There are still “significant gaps” in negotiations over Iran’s nuclear program, US Secretary of State John Kerry said Saturday, warning that President Barack Obama was not prepared to extend the talks any further if real progress was not being made.
Kerry’s comments came in a stopover in London before he heads to Geneva Sunday for two more days of talks with Iranian Foreign Minister Mohammad Javad Zarif.
World powers and Iran have set an end of March deadline for a framework agreement, with four further months for the technical work to be ironed out. The talks have missed two previous deadlines, and Obama has said a further extension would make little sense without a basis for continuing discussions.
Kerry said there was no doubt Obama was serious. The president, he said, “is fully prepared to stop these talks if he feels that they’re not being met with the kind of productive decision-making necessary to prove that a program is in fact peaceful.”
If the talks fail, Obama may be unable to continue holding off Congress from passing new sanctions against Iran. That, in turn, could scuttle any further diplomatic solution to US-led attempts to increase the time Tehran would need to be able to make nuclear arms. Iran denies any interest in such weapons.
Skepticism about the negotiations already is strong among congressional hardliners, Washington’s closest Arab allies and Israel’s Prime Minister Benjamin Netanyahu, who is expected to strongly criticize the reported terms of the deal in an address to the US Congress early next month.
Iran and the P5+1 group of Britain, China, France, Russia, the United States and Germany are trying to strike a deal that would prevent Tehran from developing a nuclear bomb in return for easing economic sanctions.
Negotiators are working against the clock ahead of a March 31 deadline for agreement on the political framework of a deal.
“There are still significant gaps, there is still a distance to travel,” Kerry told a press conference at the US Embassy in London.
US and Iranian negotiators have been meeting in Geneva since Friday and senior P5+1 negotiators are also set to meet in the Swiss city Sunday in a bid to drive the talks forward.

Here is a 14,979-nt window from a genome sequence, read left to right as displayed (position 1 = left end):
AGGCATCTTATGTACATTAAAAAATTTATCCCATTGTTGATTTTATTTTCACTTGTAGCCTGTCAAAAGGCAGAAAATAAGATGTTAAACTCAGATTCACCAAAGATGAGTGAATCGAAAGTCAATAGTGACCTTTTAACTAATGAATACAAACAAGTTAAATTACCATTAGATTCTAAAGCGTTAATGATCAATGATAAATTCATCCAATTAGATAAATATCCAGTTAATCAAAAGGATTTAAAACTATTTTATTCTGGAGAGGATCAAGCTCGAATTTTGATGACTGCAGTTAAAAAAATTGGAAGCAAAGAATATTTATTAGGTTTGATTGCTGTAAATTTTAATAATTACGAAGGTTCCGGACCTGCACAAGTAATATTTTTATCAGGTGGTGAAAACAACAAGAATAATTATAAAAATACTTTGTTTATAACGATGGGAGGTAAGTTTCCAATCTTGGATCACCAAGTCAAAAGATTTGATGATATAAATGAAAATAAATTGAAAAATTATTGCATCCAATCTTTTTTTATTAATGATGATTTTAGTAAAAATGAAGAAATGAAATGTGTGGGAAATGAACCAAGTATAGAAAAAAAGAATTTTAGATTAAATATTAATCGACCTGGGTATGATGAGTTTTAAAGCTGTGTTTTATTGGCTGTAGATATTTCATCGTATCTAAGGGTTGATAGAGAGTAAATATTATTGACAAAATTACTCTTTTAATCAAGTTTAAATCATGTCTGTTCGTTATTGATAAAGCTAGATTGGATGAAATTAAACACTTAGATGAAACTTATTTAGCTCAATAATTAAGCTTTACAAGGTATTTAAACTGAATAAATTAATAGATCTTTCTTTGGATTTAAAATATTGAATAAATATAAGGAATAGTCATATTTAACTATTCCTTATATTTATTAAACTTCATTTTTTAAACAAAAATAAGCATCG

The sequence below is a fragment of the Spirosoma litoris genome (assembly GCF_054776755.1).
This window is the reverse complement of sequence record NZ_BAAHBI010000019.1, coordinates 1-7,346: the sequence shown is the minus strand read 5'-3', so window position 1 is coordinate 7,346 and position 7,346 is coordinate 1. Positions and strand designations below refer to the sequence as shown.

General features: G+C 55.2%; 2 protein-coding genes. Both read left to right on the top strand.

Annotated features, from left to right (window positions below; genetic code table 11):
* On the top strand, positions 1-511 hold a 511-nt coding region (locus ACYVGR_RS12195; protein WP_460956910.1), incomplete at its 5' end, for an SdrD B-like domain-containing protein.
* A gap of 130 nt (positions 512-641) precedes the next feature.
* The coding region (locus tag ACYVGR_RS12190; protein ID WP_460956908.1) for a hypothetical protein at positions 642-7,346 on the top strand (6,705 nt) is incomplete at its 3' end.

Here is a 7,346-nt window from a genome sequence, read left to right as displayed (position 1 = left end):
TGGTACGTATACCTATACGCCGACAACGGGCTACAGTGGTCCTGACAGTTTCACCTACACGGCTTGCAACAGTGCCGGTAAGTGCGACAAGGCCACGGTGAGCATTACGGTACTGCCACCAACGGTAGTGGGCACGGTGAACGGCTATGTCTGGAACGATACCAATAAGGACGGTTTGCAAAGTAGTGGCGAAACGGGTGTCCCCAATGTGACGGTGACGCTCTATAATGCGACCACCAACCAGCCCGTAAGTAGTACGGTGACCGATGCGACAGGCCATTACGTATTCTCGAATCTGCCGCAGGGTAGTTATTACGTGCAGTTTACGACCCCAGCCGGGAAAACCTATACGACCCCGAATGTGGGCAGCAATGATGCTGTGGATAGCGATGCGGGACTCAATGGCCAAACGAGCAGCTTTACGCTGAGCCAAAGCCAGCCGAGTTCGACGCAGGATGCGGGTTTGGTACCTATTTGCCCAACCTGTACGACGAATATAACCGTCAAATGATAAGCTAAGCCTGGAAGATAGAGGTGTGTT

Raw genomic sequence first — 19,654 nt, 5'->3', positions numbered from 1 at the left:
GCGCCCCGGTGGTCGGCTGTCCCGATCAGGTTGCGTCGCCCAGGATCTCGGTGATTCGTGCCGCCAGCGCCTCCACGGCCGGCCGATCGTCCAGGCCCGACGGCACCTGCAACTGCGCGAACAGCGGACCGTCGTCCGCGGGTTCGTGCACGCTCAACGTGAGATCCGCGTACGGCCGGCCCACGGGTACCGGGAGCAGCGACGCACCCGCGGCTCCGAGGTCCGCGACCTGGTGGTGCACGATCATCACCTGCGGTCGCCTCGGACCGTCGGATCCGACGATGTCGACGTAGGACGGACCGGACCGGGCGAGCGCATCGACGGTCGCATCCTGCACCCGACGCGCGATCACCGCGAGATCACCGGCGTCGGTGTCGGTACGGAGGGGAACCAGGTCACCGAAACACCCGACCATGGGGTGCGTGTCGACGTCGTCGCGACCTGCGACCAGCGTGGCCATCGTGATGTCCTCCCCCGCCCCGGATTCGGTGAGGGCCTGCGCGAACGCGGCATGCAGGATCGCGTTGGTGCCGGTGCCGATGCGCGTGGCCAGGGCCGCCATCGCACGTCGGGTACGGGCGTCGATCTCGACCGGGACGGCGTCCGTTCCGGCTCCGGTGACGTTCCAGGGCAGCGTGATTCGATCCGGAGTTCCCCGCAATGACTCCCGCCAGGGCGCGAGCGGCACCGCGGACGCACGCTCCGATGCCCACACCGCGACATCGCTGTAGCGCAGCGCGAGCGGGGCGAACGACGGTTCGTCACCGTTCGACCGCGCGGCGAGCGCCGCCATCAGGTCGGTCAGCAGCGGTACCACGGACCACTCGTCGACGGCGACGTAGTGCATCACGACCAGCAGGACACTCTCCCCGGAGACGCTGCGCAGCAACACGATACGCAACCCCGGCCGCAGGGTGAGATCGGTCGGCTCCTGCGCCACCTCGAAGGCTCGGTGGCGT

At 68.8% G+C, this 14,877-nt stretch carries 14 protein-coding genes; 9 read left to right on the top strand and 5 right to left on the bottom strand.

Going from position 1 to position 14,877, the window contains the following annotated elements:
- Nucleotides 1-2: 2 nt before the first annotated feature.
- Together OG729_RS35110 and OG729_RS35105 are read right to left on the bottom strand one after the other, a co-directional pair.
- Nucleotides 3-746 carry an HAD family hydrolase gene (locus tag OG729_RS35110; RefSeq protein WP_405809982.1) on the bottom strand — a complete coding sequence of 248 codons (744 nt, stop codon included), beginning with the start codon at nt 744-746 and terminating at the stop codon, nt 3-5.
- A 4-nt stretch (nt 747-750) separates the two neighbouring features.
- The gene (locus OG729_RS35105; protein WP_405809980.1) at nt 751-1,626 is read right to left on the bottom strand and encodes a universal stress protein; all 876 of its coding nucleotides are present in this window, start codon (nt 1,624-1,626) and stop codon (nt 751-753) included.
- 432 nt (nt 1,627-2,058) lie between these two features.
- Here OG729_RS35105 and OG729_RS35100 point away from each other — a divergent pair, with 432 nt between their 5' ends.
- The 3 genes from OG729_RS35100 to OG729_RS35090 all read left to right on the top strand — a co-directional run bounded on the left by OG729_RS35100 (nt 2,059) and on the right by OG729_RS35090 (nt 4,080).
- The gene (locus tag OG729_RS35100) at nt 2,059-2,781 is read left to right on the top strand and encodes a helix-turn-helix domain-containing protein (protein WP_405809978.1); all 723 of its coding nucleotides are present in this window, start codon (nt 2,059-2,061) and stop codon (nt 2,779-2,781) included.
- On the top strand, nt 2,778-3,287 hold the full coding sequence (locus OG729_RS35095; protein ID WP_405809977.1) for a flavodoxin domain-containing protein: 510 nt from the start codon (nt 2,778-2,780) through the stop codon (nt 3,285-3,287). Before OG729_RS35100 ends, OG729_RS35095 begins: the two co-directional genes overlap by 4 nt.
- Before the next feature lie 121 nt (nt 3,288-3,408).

Kerry also used his London stop to stress the international community was “united” and “in lock step” over the negotiations.
“There is absolutely no divergence whatsoever in what we believe is necessary for Iran to prove that its nuclear program is going to be peaceful,” he said earlier in the day.
US Energy Secretary Ernest Moniz flew in to snow-covered Geneva on Saturday to take part in the talks for the first time, at Kerry’s request.
Ali Akbar Salehi, the director of the Iranian Atomic Energy Organization, was also taking part in the negotiations.
But Kerry played down any suggestion that this meant the talks were on the verge of a breakthrough.
“I would not read into it any indication whatsoever,” he said, adding that Moniz was present because of the “technical” nature of the talks.
The two officials were reportedly meeting Saturday afternoon.
Salehi arrived Saturday morning with Zarif and Hossein Fereydoun, the brother and special aid to Iranian President Hassan Rohani, to help coordinate the talks, Iranian media reported.
While the political aspects of the deal must be nailed down by the end of next month, the full agreement must be signed by June 30 — a cut-off point that looms all the larger because two previous deadlines have been missed.